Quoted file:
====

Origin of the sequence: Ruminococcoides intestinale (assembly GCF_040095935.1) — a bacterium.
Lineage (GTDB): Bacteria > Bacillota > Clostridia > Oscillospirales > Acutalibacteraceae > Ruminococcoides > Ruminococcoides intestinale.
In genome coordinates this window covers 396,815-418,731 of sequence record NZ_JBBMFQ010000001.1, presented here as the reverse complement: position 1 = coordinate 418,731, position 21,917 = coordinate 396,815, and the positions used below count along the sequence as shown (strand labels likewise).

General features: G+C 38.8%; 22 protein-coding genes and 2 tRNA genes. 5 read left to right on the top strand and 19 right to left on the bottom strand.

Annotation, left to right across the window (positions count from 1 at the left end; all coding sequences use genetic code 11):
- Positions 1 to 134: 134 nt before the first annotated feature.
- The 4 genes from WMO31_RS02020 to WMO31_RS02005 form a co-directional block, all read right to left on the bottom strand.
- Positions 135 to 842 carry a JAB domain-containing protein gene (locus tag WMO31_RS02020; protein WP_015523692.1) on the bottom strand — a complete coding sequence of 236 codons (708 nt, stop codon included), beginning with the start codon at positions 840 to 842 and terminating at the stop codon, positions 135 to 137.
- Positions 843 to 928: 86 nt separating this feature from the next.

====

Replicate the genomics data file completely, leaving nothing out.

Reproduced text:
Origin of the sequence: Ruminococcoides intestinale (assembly GCF_040095935.1) — a bacterium.
Lineage (GTDB): Bacteria > Bacillota > Clostridia > Oscillospirales > Acutalibacteraceae > Ruminococcoides > Ruminococcoides intestinale.
In genome coordinates this window covers 396,815-418,731 of sequence record NZ_JBBMFQ010000001.1, presented here as the reverse complement: position 1 = coordinate 418,731, position 21,917 = coordinate 396,815, and the positions used below count along the sequence as shown (strand labels likewise).

General features: G+C 38.8%; 22 protein-coding genes and 2 tRNA genes. 5 read left to right on the top strand and 19 right to left on the bottom strand.

Annotation, left to right across the window (positions count from 1 at the left end; all coding sequences use genetic code 11):
- Positions 1 to 134: 134 nt before the first annotated feature.
- The 4 genes from WMO31_RS02020 to WMO31_RS02005 form a co-directional block, all read right to left on the bottom strand.
- Positions 135 to 842 carry a JAB domain-containing protein gene (locus tag WMO31_RS02020; protein WP_015523692.1) on the bottom strand — a complete coding sequence of 236 codons (708 nt, stop codon included), beginning with the start codon at positions 840 to 842 and terminating at the stop codon, positions 135 to 137.
- Positions 843 to 928: 86 nt separating this feature from the next.